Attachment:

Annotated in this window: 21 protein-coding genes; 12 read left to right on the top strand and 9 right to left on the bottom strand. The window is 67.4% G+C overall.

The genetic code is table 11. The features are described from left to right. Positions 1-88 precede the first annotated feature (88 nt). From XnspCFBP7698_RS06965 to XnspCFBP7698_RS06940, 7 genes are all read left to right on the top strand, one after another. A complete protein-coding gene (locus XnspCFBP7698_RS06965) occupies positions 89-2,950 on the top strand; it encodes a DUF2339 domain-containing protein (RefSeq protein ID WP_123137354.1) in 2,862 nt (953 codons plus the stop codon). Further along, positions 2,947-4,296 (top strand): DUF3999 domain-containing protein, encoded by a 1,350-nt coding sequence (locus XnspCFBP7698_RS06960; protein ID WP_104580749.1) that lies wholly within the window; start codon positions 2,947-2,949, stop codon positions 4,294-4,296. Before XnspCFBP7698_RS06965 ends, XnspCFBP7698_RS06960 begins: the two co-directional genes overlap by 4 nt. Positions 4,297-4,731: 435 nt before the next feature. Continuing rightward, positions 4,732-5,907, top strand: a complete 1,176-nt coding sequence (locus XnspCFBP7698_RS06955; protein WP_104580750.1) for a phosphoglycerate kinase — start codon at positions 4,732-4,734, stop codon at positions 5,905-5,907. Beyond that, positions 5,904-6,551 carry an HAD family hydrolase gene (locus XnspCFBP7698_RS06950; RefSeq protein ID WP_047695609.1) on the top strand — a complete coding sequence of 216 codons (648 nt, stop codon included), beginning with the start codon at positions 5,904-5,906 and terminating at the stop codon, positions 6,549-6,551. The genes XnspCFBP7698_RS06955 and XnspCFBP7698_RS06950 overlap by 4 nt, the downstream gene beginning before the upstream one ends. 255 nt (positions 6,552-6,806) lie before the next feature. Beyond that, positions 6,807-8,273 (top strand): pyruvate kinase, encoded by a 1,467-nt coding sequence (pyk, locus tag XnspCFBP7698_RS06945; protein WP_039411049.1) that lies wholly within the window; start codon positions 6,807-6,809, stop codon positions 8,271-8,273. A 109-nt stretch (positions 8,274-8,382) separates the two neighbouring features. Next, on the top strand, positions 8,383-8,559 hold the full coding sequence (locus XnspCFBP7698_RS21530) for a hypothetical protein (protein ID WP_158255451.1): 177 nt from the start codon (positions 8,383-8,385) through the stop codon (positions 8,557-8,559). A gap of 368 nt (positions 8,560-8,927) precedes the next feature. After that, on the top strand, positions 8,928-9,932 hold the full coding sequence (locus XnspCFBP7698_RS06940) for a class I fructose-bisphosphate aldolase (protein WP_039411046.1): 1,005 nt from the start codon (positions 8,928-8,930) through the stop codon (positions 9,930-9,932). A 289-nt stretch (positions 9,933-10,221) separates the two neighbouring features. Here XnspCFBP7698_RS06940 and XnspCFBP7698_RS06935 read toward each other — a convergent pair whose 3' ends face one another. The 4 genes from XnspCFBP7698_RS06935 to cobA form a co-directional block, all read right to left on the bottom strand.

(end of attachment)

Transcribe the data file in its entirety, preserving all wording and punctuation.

Annotated in this window: 21 protein-coding genes; 12 read left to right on the top strand and 9 right to left on the bottom strand. The window is 67.4% G+C overall.

The genetic code is table 11. The features are described from left to right. Positions 1-88 precede the first annotated feature (88 nt). From XnspCFBP7698_RS06965 to XnspCFBP7698_RS06940, 7 genes are all read left to right on the top strand, one after another. A complete protein-coding gene (locus XnspCFBP7698_RS06965) occupies positions 89-2,950 on the top strand; it encodes a DUF2339 domain-containing protein (RefSeq protein ID WP_123137354.1) in 2,862 nt (953 codons plus the stop codon). Further along, positions 2,947-4,296 (top strand): DUF3999 domain-containing protein, encoded by a 1,350-nt coding sequence (locus XnspCFBP7698_RS06960; protein ID WP_104580749.1) that lies wholly within the window; start codon positions 2,947-2,949, stop codon positions 4,294-4,296. Before XnspCFBP7698_RS06965 ends, XnspCFBP7698_RS06960 begins: the two co-directional genes overlap by 4 nt. Positions 4,297-4,731: 435 nt before the next feature. Continuing rightward, positions 4,732-5,907, top strand: a complete 1,176-nt coding sequence (locus XnspCFBP7698_RS06955; protein WP_104580750.1) for a phosphoglycerate kinase — start codon at positions 4,732-4,734, stop codon at positions 5,905-5,907. Beyond that, positions 5,904-6,551 carry an HAD family hydrolase gene (locus XnspCFBP7698_RS06950; RefSeq protein ID WP_047695609.1) on the top strand — a complete coding sequence of 216 codons (648 nt, stop codon included), beginning with the start codon at positions 5,904-5,906 and terminating at the stop codon, positions 6,549-6,551. The genes XnspCFBP7698_RS06955 and XnspCFBP7698_RS06950 overlap by 4 nt, the downstream gene beginning before the upstream one ends. 255 nt (positions 6,552-6,806) lie before the next feature. Beyond that, positions 6,807-8,273 (top strand): pyruvate kinase, encoded by a 1,467-nt coding sequence (pyk, locus tag XnspCFBP7698_RS06945; protein WP_039411049.1) that lies wholly within the window; start codon positions 6,807-6,809, stop codon positions 8,271-8,273. A 109-nt stretch (positions 8,274-8,382) separates the two neighbouring features. Next, on the top strand, positions 8,383-8,559 hold the full coding sequence (locus XnspCFBP7698_RS21530) for a hypothetical protein (protein ID WP_158255451.1): 177 nt from the start codon (positions 8,383-8,385) through the stop codon (positions 8,557-8,559). A gap of 368 nt (positions 8,560-8,927) precedes the next feature. After that, on the top strand, positions 8,928-9,932 hold the full coding sequence (locus XnspCFBP7698_RS06940) for a class I fructose-bisphosphate aldolase (protein WP_039411046.1): 1,005 nt from the start codon (positions 8,928-8,930) through the stop codon (positions 9,930-9,932). A 289-nt stretch (positions 9,933-10,221) separates the two neighbouring features. Here XnspCFBP7698_RS06940 and XnspCFBP7698_RS06935 read toward each other — a convergent pair whose 3' ends face one another. The 4 genes from XnspCFBP7698_RS06935 to cobA form a co-directional block, all read right to left on the bottom strand.